Growing Witch Hazel Shrubs - How To Grow And Care For Witch Hazel

Yellow Stringy Witch Hazel Bush
(Image credit: PaytonVanGorp)

The witch hazel bush (Hamamelis virginiana) is a small tree with fragrant yellow blooms that is a member of the Hamanelidacease family and closely related to the sweet gum. Although witch hazel has many common names, the generic name means “together with fruit,” which refers to the fact that this special tree is the only tree in North America to have flowers, ripe fruit, and next year's leaf buds on its branches at the same time. 

The witch hazel bush, found in woody areas, is often called water-witch as its branches were once used to search and find underground sources of water and minerals. Witch hazel is commonly used to treat insect bites, sunburn, and as a refreshing lotion for after shaving.

How to Grow Witch Hazel Shrubs

Witch hazel shrubs can reach 30 feet (9 m.) high and 15 feet (4.5 m.) wide at maturity and are often referred to as a tree due to this. The plant sets out pretty yellow flowers that are fragrant and resemble dainty ribbons in the fall. 

Growing witch hazel shrubs is a favorite amongst gardeners looking for winter color and fragrance. Many people plant witch hazel in a location where they can enjoy not only its beauty but also its sweet aroma.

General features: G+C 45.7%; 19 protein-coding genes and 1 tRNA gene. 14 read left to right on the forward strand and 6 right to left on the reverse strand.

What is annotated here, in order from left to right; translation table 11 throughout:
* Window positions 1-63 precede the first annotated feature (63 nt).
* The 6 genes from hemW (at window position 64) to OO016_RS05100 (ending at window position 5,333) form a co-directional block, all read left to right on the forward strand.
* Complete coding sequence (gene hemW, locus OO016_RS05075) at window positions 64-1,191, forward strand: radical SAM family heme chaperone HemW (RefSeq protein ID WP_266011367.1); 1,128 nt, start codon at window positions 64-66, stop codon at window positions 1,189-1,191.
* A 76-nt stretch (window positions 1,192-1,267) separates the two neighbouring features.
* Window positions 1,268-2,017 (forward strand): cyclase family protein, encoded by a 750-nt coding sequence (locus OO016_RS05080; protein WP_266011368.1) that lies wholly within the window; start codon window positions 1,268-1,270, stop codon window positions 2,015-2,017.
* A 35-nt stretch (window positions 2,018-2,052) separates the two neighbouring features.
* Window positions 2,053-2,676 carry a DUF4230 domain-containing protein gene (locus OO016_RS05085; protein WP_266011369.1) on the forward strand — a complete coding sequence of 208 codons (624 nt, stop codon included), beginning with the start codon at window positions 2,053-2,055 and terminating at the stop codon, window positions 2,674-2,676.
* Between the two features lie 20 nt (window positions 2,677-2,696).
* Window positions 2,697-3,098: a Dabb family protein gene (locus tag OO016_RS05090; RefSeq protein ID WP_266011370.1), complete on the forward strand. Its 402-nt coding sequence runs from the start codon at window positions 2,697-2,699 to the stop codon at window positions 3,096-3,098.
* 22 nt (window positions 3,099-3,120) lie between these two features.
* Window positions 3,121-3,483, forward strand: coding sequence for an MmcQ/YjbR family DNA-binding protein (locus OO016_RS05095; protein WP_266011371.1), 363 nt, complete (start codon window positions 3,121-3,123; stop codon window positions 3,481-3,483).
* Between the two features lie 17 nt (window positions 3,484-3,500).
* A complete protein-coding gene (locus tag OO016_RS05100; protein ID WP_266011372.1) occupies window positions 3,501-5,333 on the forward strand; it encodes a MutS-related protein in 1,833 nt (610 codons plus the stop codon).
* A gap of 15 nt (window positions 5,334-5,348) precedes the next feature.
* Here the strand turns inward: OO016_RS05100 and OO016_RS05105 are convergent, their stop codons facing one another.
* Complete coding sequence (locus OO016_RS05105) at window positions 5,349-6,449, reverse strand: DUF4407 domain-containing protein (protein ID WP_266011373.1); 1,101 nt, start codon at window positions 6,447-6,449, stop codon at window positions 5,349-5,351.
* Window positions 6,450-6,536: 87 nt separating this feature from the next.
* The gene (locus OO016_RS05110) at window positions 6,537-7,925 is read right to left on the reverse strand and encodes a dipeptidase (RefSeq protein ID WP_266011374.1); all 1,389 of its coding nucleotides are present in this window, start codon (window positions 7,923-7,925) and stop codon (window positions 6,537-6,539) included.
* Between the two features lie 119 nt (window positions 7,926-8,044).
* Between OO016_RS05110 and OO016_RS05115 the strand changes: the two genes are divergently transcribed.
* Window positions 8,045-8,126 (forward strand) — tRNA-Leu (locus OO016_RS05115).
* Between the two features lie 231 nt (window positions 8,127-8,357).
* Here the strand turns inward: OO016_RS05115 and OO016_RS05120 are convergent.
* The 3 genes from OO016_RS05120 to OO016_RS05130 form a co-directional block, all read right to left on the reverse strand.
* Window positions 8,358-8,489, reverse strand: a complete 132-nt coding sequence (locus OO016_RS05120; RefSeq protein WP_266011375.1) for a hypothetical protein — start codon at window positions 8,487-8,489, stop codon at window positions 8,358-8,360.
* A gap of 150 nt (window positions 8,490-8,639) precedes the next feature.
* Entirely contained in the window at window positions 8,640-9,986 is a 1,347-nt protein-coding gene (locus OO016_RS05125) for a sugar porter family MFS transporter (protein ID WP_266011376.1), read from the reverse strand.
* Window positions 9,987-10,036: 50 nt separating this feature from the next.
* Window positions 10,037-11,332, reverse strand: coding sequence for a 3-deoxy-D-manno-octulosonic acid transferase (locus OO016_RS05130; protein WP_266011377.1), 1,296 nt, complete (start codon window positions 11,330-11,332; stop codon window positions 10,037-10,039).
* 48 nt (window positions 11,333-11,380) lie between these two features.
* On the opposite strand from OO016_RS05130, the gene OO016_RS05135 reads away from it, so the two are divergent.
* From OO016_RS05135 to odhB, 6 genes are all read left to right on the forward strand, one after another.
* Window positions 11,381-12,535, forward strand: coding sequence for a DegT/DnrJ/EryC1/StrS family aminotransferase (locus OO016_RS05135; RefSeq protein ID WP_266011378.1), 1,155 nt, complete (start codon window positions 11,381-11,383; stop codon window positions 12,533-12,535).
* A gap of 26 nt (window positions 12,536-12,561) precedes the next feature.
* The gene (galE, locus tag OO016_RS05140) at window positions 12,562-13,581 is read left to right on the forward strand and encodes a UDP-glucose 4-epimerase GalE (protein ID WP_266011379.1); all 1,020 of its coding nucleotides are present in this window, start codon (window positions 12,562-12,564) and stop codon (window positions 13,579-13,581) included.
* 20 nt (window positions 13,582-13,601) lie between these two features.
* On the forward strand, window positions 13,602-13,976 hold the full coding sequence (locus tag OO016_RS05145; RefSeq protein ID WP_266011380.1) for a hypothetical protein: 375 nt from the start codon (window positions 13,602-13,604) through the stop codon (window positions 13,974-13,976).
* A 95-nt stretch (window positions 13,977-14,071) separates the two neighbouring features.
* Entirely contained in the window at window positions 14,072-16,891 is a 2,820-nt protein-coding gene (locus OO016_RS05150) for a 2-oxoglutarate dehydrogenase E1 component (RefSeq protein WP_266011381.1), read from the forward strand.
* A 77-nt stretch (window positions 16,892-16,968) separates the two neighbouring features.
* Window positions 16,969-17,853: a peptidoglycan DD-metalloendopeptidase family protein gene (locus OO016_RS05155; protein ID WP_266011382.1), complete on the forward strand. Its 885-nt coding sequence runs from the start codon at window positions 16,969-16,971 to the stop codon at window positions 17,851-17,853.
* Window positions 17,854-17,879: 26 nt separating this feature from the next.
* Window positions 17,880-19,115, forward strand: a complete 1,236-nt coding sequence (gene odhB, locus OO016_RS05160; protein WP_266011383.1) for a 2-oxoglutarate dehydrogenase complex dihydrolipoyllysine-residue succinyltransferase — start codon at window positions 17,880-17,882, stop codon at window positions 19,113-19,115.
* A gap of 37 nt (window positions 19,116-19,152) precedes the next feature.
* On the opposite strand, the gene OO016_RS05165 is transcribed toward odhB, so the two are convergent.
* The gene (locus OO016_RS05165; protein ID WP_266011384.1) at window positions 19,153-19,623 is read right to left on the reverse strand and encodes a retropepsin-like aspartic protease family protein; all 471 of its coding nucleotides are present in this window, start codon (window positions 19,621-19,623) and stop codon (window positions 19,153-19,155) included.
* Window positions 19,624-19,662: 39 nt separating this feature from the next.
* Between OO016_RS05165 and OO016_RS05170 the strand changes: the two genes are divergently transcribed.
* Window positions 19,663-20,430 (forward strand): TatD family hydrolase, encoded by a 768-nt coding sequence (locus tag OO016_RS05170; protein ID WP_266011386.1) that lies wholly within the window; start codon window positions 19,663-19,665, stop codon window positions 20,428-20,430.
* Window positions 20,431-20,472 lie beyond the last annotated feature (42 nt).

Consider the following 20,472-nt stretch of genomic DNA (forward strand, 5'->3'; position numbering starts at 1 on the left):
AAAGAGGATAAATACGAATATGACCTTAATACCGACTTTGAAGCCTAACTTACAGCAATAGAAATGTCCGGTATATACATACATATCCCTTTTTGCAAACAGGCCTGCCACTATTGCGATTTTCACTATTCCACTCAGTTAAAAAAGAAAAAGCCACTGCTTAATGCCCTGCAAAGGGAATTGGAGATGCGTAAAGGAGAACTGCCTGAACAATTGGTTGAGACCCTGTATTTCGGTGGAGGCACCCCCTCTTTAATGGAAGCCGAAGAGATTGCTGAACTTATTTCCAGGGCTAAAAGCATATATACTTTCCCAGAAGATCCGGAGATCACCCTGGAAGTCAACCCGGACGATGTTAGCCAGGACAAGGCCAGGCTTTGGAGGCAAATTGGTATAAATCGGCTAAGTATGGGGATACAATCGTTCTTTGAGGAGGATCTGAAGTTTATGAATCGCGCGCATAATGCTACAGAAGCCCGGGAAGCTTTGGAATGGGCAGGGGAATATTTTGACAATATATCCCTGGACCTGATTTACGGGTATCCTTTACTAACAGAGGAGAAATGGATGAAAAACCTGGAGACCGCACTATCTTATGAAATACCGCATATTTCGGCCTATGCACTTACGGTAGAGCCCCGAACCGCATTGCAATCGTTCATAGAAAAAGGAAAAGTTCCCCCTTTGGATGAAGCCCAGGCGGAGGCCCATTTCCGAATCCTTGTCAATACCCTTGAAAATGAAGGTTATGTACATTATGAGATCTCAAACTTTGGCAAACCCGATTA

Witch hazel shrubs are excellent as a border, mixed hedge, or even a specimen plant if given enough room to spread. Learning how to grow witch hazel is easy since they require very little care.

Witch Hazel Growing Requirements

This attractive bush thrives in USDA planting zones 3 through 9. Witch hazel shrubs like moist soil but are adaptable. Even though they are considered an understory plant, they will thrive in part shade to full sun. 

Care for witch hazel requires minimal time apart from regular water the first season and pruning only to shape as desired. Witch hazel is not bothered by any serious pests or disease and will tolerate some browsing deer. 

Some homeowners, who have a lot of deer, put netting around the base of young shrubs to keep the deer from munching.